Despite the crazy and uncertain times that we find ourselves living in, directors and employees can still celebrate Christmas in tax-free style – even it does have to be in the form of a ‘virtual’ office Christmas party.

Although there is no specific allowance for a Christmas party, or any other employer-provided social function, HMRC do allow limited tax relief against the cost of holding an ‘annual event’ for employees, providing certain conditions are met.

A staff event will qualify as a tax-free benefit if the following conditions are satisfied:

  • the total cost must not exceed £150 per head, per year
  • the event must be primarily for entertaining staff
  • the event must be open to employees generally, or to those at a particular location, if the employer has numerous branches or departments

The exemption should therefore apply if, say, an employer meets the cost of meals delivered to each employee’s home and the staff ‘party’ is held virtually via video conferencing or similar.

The ‘cost per head’ of an event is the total cost (including VAT) of providing:

  1. a) the event, and
  2. b) any transport or accommodation incidentally provided for persons attending it (whether or not they are the employer’s employees),

divided by the number of those persons.

Provided the £150 limit is not exceeded, any number of parties or events may be held during the tax year, for example, there could be three parties held at various times, each costing £50 per head.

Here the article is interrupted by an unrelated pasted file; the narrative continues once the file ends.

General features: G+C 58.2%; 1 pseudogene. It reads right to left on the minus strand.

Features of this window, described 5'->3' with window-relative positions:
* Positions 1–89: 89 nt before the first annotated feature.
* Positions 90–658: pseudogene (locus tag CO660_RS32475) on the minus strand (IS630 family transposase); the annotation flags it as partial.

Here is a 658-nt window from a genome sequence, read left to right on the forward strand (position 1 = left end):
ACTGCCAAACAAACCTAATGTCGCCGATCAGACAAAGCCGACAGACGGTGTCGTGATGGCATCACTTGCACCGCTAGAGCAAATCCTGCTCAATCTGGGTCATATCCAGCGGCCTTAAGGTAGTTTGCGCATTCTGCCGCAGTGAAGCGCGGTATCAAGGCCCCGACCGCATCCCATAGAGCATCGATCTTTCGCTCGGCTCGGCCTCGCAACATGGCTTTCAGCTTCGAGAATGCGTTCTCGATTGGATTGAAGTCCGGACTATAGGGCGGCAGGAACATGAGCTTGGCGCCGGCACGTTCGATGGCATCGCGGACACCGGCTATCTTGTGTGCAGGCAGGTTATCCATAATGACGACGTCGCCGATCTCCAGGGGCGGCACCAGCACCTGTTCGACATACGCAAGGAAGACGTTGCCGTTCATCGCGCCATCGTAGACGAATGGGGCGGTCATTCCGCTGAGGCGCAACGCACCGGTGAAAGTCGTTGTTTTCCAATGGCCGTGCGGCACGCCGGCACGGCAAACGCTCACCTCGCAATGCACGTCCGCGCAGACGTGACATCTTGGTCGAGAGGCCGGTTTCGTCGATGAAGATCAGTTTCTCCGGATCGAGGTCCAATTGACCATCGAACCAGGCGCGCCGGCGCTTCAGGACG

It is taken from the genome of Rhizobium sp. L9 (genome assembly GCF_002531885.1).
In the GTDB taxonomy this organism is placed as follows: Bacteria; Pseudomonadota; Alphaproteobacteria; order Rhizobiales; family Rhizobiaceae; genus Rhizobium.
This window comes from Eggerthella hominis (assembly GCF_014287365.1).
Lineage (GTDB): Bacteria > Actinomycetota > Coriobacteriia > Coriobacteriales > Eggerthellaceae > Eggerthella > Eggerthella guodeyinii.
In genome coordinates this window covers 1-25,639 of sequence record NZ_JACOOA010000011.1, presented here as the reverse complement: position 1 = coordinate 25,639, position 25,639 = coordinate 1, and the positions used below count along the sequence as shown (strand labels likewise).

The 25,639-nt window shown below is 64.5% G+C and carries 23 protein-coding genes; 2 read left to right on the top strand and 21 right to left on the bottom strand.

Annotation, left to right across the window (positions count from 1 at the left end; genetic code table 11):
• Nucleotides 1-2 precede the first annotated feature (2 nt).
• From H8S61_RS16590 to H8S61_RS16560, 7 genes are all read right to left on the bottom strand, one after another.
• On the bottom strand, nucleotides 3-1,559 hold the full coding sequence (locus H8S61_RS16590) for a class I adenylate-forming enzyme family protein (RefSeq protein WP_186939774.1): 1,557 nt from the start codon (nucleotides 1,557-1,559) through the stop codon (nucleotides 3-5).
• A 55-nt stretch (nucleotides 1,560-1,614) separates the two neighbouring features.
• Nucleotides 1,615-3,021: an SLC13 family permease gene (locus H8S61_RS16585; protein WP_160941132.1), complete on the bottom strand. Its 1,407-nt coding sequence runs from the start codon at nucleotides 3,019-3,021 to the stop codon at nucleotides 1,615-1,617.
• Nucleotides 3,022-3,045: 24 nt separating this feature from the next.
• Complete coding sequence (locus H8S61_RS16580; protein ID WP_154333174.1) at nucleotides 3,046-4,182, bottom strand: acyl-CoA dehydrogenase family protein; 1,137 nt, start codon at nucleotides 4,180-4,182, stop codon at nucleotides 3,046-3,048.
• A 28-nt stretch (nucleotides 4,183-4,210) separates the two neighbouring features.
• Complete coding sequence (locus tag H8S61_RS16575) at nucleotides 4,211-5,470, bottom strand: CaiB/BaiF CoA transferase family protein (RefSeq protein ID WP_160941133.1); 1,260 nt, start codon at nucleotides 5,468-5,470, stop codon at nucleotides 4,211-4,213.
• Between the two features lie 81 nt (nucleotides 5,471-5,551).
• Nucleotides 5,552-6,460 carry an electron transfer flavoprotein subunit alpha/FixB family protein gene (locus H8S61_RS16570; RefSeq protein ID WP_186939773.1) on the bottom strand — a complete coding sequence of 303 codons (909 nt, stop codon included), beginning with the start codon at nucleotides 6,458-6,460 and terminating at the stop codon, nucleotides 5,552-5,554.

The £150 is a limit, not an allowance – if the limit is exceeded by just £1, the whole amount must be reported to HMRC.

The £150 exemption is mirrored for Class 1 NIC purposes, (so that if the limit is not exceeded, no liability arises for the employees), but Class 1B NICs at the current rate of 13.8%, will be payable by the employer on benefits-in-kind which are subject to a PSA.

If there are two parties, for example, where the combined cost of each exceeds £150, the £150 limit is offset against the most expensive one, leaving the other one as a fully taxable benefit.

The cost of staff events is generally tax deductible for the business. Specifically, the legislation includes a let-out clause, which means that entertaining staff is not treated for tax in the same way as customer entertaining. The expenses will be shown separately in the business accounts – usually as ‘staff welfare’ costs or similar.

There is no monetary limit on the amount that an employer can spend on an annual function. If a staff party costs more than £150 per head, the cost will still be an allowable deduction, but the employees will have a liability to pay tax and National Insurance Contributions (NICs) arising on the benefit-in-kind.

The employer may agree to settle any tax charge arising on behalf of the employees. This may be done using a HMRC PAYE Settlement Agreement (PSA), which means that the benefits do not need to be taxed under PAYE, or included on the employees’ forms P11D. The employer’s tax liability under the PSA must be paid to HMRC by 19 October following the end of the tax year to which the payment relates.

The full cost of staff parties and/or events will be disallowed for tax if it is found that the entertainment of staff is in fact incidental to that of entertaining customers.

VAT-registered businesses can claim back input VAT on the costs, but this may be restricted where this includes entertaining customers.

In recent months radical measures have been put in place by governments across the world to try and control the spread of coronavirus, and almost all businesses and their employees will have been affected in some way. The staff Christmas party will probably look quite different this year, but with a tweak here and there to meet with current restrictions, it should still be possible for employers to provide some festive cheer.

Partner Note: ITEPA 2003, s 264; ITTOIA 2005, s 46

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